Lies, Damned Lies and WHO Statistics

World Health Organisation (WHO) policy is misleading – why count every death as a COVID death just because it might be a cofactor, but without testing?

The government has fucked up badly. I’m not sure if it’s intentional, or they have actually lost it. They want to test 500,000 foreign workers, but can only do 8,000 tests a day, so obviously they will keep getting positive but symptomless results for ages – which then leaves them fucked if they want to say we are clear of COVID-19 here. Any country that tests is going to find a bunch of positives, so either test all in one shot or forget about it. 

The unfortunate non-COVID related death of the father of a friend of mine highlighted the fact that the WHO’s own guidelines state that all deaths should be counted as COVID-19 deaths, so long as they might have been related – irrespective of testing for the virus. 

Although the intention may be to avoid underestimating death numbers in countries without the resources or willpower to test people for SARS-CoV-2, the very clear side effect is that statistics in many countries will be inflated by moving people from other causes of death into the COVID-19 category. See, for instance, differences in Singapore’s statistics between not testing at all, and delayed testing. Or, differences in weekend deaths versus the rest of the week in England and Wales. It should be obvious from looking at either of these cases that all COVID-19 statistics should be taken with a very large pinch of salt… But if not, let’s do some simple math:

The SARS-CoV-2 virus has been in the general population since at least December 2019.  But to be conservative, we’ll only count deaths recorded in 2020 from February to April.  We’ll also ignore the hugely manipulative classification of deaths by the WHO’s method.  Let us now assume that deaths don’t taper off over time as either we get herd immunity, a vaccine or suitable treatments are found, or best case scenario, all the ‘at risk’ people take steps to get out of the at risk category.  Finally we can ignore the fact that increased COVID-19 deaths means a dramatic decrease in deaths from other causes thanks to the WHO’s cause-of-death policy.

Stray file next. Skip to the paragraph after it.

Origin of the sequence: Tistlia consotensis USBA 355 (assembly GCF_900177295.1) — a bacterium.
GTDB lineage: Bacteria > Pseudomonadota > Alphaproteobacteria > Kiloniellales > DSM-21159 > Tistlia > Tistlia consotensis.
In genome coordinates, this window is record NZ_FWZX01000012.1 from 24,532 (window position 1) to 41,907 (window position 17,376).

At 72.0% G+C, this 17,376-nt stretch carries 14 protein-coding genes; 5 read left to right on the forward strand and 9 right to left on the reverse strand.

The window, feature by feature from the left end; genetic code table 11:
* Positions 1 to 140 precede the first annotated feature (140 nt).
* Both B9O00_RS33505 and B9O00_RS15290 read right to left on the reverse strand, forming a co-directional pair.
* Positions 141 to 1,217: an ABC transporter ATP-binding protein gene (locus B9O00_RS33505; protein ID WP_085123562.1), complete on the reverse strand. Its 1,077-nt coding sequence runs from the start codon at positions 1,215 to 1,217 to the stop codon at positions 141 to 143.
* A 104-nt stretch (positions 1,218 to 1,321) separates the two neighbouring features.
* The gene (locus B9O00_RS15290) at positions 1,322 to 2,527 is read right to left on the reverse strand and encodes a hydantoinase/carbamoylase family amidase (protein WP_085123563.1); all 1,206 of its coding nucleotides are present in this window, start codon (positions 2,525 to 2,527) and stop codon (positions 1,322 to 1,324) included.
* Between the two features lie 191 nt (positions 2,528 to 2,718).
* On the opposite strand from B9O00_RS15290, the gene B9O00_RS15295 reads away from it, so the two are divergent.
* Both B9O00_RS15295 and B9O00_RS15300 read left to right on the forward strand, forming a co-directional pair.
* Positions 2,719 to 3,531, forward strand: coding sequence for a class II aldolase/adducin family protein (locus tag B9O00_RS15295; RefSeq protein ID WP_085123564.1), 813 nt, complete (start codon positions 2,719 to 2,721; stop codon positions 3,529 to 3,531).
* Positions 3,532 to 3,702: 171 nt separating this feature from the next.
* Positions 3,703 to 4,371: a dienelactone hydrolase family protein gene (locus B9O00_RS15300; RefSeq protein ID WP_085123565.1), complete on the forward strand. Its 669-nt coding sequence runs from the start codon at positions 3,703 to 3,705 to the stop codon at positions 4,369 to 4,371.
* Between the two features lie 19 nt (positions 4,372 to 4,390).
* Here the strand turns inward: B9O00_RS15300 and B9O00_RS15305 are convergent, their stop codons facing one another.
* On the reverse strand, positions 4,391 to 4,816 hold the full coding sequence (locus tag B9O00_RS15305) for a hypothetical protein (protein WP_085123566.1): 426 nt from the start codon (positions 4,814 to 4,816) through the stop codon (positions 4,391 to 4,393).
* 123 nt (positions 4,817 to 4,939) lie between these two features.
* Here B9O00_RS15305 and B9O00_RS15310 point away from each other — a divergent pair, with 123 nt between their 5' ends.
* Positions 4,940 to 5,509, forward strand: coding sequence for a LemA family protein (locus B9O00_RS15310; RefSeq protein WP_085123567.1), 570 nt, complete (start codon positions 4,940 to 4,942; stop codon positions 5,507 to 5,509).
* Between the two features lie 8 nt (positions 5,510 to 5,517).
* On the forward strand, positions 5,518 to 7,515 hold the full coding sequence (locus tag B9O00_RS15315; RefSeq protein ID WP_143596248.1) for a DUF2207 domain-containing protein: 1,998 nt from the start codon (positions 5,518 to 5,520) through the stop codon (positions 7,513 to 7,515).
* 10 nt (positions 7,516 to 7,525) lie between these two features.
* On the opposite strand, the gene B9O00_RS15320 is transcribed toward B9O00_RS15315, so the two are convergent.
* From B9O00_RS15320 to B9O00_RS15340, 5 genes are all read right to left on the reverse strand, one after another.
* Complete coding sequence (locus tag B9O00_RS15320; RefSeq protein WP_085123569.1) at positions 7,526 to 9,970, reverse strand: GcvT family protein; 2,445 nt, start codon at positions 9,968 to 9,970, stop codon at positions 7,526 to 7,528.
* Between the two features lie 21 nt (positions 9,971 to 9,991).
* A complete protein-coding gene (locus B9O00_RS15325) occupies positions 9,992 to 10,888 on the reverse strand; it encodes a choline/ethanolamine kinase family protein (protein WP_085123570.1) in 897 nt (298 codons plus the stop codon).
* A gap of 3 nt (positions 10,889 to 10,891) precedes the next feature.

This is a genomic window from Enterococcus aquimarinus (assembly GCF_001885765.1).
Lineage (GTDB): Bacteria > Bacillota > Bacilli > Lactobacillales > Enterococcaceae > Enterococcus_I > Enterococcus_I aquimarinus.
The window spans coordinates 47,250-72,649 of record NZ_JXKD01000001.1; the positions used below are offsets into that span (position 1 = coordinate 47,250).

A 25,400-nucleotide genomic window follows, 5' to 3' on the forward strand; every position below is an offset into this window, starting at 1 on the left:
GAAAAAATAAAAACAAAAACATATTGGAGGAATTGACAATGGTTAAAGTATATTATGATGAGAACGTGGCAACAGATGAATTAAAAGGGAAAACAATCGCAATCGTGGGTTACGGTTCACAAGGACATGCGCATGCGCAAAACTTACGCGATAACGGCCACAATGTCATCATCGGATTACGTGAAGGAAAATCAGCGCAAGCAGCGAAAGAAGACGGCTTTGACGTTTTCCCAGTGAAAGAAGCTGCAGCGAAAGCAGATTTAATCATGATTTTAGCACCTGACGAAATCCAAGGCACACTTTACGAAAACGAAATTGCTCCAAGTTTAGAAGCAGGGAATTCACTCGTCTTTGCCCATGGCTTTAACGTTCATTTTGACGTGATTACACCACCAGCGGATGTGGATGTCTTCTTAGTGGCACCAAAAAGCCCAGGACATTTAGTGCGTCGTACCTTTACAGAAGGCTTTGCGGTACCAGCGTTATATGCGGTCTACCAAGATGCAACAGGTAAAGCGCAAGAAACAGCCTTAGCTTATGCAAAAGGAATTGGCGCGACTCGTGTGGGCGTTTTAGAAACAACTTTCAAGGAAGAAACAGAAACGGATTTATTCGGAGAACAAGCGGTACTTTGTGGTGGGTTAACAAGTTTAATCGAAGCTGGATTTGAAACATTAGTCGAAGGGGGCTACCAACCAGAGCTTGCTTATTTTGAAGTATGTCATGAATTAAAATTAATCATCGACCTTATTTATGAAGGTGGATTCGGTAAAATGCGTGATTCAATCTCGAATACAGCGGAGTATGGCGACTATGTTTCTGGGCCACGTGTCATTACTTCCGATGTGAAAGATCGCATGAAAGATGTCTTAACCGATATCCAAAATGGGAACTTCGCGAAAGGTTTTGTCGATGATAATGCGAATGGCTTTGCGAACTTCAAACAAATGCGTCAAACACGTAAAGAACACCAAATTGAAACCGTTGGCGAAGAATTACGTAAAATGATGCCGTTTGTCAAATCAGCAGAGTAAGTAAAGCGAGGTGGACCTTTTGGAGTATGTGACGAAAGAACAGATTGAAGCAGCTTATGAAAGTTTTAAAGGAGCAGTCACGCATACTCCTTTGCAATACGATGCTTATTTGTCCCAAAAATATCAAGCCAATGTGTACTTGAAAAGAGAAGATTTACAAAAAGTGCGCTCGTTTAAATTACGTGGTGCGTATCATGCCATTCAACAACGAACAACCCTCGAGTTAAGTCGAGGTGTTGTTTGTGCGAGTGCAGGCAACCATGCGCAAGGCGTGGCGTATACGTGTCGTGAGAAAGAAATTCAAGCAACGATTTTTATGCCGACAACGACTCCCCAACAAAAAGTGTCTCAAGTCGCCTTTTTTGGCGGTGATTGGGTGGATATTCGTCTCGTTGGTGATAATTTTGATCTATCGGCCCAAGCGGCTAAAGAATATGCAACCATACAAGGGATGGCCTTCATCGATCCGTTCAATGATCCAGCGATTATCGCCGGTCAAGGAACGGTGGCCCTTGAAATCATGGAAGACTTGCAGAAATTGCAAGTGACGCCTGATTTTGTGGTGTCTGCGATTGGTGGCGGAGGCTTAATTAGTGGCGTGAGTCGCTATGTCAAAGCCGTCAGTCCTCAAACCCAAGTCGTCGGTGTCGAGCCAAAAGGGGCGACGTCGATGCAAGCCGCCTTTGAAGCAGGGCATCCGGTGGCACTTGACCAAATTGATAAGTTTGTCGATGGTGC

250,000 deaths every three months for a year is barely more than 0.01% of the world’s population.  That figure is approximately the same number that are reported as dying from suicide annually, and do you think the economic devastation caused by lockdown won’t make that number increase? It’s a tiny fraction of the 7,500,000 people who die from high blood pressure every year (something that is entirely preventable).  If we want to make crazy comparisons, your risk of choking to death is apparently three times higher than the annualised risk of COVID-19 death.

The other big fact that never gets mentioned is that since the vast majority of people who die are over 70 and have a comorbidity, all we are really doing is possibly bringing the date of death forward by a few months or years, and replacing the cause of death from a ‘normal’ one to a media-hyped cause.  For every 1000 people who die from COVID-19 there will be nearly 1000 fewer deaths from high blood pressure, heart disease, type-2 diabetes and other serious chronic illnesses. 

To help visualise this point, the number of deaths in England and Wales in the first three months of 2020 was 149,793.  Compare this to 143,283 in 2019 and 164,560 in 2018. 2017 was 153538, 2016 stood at 141,835. How far back do you want me to go?  The ONS lists data back to 2006 on its website – and the numbers barely change each year. So of course COVID-19 is worth being concerned about, but by our reaction to this, so too is high blood pressure, heart disease and type-2 diabetes. We should “stay alert” just as readily for these chronic illnesses as COVID-19.